Like it or not, you are at war. No matter who you are— whether or not you know it— you have a mortal enemy who wants to destroy you, not just in this life, but in the next. No matter where you live on this planet— whether or not you can see it— you live on a hotly contested battlefield, and you can’t escape the conflict. It’s a spiritual war with crucial consequences in your everyday life. And the outcome of that war will determine your eternal destiny. The first rule of any type of warfare is to know your enemy.

·         Your adversary is the Devil, with his army of demons. Your battle with him rages not only all around you, but also within you, a fierce conflict for control of your mind, your heart, and your ultimate destiny.
·         Those who deny the devils existence are easy prey.

Examination of Conscience (Daily)[7]


We should along with our morning offering to God and reception of the sacraments of confession and Holy Communion do some daily accounting if we are going to make improvements. We should try to see ourselves and ask God to help us see our day as He sees it by examining our conscience. Spiritual writers usually divide the daily examination into two parts general and particular. The general exam is an overall review of the day and should be done in the evening and the particular exam is done throughout the day on how we are doing in those areas where our rebellion is the greatest or in acquiring a certain virtue. The general examination is a weapon of defense. The particular exam is of attack. The first is the shield. The second is the sword (St. Josemaria Escriva). Most people make their general exam near bedtime (This should cure any sleeping problems). Some people make their particular exam at noon so they can redouble efforts for the rest of the day. In the evening when we do the general exam, we should consider the whole day both the big things and the little. I always ask our Lord, what Have I done NOT SO well today; and listen? Next comes the question, “Lord, what have I done well? Finally, I ask, Lord, what are your concerns? One aspiration we should have in our arsenal that we can use at the end is “Lord Jesus Christ, Son of the living God, have mercy on me, a sinner.” One thing not to do is give up. Ask Him for help. Gaining a virtue or losing a habit of sin might take time; but we will WIN.

Example of no conscience
Call your senator

WASHINGTON–February 28, the U.S. House of Representatives failed to advance the Born-Alive Abortion Survivors Protection Act. A procedural vote to amend another piece of legislation (H.R. 2339, Reversing the Youth Tobacco Epidemic Act of 2019) to include the Born Alive Abortion Survivors’ Protection Act failed by a vote of 187 to 220. Archbishop Joseph F. Naumann of Kansas City in Kansas, chairman of the U.S. Conference of Catholic Bishops’ (USCCB) Committee on Pro-Life Activities, issued the following statement in response:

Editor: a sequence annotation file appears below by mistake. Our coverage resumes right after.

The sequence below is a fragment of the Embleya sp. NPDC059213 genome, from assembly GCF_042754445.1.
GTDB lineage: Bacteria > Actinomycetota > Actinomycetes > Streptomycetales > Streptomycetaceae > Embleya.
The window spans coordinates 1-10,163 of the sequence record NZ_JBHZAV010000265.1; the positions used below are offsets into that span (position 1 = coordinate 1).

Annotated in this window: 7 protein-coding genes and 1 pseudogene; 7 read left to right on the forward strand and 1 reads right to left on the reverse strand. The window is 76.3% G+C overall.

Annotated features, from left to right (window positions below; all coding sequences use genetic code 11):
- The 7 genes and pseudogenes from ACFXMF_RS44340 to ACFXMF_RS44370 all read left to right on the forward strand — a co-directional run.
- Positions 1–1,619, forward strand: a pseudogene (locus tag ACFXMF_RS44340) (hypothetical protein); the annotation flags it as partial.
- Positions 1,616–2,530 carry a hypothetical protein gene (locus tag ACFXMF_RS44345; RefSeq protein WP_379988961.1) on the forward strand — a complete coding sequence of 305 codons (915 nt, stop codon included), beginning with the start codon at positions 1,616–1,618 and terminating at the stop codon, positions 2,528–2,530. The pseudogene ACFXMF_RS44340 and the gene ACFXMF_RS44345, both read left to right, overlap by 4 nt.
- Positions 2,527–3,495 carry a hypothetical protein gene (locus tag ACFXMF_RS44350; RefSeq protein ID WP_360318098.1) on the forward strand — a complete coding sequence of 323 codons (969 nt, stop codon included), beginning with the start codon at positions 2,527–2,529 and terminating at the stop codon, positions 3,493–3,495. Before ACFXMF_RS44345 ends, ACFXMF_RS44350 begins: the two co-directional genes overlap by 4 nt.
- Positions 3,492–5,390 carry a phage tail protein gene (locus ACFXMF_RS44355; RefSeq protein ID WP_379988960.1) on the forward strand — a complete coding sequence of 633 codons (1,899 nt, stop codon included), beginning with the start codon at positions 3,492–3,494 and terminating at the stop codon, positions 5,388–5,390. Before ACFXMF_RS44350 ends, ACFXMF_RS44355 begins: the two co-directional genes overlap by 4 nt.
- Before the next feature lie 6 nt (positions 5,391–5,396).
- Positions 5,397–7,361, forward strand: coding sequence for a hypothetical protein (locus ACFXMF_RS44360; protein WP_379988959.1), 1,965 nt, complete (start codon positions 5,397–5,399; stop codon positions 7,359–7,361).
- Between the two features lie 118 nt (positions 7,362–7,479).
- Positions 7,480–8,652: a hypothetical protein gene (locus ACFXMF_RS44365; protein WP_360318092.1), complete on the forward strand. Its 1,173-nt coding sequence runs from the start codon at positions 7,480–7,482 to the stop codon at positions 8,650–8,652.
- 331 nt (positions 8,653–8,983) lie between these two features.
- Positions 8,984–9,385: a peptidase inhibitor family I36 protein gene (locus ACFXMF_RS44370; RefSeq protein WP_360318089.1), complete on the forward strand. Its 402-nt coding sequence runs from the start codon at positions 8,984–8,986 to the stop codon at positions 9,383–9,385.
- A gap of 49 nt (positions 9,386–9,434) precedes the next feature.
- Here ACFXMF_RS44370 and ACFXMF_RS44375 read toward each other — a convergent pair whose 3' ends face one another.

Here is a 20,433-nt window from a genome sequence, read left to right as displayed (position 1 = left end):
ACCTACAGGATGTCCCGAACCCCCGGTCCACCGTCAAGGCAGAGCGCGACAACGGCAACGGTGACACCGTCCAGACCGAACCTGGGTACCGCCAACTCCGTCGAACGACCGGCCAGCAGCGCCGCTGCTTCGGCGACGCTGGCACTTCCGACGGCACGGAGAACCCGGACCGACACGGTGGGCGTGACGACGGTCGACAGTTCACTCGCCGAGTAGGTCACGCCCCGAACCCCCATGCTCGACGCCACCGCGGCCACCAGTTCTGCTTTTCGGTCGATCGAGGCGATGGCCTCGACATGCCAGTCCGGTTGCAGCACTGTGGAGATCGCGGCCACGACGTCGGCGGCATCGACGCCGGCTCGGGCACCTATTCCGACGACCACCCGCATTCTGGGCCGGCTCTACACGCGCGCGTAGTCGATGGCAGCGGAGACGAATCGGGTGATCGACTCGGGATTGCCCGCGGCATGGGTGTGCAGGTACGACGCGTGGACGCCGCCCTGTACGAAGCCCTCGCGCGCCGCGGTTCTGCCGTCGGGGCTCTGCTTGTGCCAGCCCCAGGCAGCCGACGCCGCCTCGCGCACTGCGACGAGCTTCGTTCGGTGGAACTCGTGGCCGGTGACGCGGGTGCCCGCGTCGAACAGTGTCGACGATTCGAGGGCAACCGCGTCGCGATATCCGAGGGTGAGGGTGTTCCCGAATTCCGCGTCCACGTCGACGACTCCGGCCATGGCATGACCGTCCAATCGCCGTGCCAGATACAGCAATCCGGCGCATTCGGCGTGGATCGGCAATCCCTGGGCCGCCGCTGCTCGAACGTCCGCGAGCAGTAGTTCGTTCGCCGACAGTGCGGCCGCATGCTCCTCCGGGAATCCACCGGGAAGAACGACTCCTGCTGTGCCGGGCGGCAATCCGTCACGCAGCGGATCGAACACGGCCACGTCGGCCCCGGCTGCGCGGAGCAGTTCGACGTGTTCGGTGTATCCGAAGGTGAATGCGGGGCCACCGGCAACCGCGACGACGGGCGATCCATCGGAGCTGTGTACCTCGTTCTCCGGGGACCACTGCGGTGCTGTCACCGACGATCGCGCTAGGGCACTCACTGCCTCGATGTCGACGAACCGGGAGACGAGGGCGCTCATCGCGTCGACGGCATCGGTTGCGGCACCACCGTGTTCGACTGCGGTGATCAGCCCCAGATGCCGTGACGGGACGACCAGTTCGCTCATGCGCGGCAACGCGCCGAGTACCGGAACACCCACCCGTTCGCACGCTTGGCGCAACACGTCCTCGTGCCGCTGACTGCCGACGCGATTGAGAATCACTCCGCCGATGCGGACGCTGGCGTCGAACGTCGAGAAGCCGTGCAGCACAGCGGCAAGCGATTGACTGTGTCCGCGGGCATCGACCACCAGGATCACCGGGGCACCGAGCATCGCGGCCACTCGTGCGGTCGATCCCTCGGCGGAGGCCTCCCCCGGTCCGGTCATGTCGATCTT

“Just three days ago, the U.S. Senate tragically failed to advance the Born-Alive Abortion Survivors Protection Act. Today, the U.S. House of Representatives shamefully followed suit. The Born-Alive bill simply and rightly provides additional protections to ensure that newborn babies who survive an abortion attempt are given the same care as any other baby and are not left to die or directly killed. Americans should be outraged that our U.S. Congress cannot pass a law to ensure that newborn babies are not vulnerable to infanticide. We will not and cannot stop pressing Congress to do the right thing and pass the Born-Alive Abortion Survivors Protection Act.”

Daily Devotions
·         Today in honor of the Holy Trinity do the Divine Office giving your day to God. To honor God REST: no shopping after SUNSET ON SATURDAY till Monday. Don’t forget the internet.
·         Manhood of the Master-week 3 day 7
·         Nineveh 90-54 day rosary day 48
·         Manhood of the Master-Day 21
·         Drops of Christ’s Blood
·         Universal Man Plan



[3] Goffine’s Devout Instructions, 1896
[6]Thigpen, Paul. Manual for Spiritual Warfare (Kindle Locations 115-124). TAN Books. Kindle Edition.
[7] Hahn, Scott, Signs of Life; 40 Catholic Customs and their biblical roots. Chap. 15. Examination of Conscience.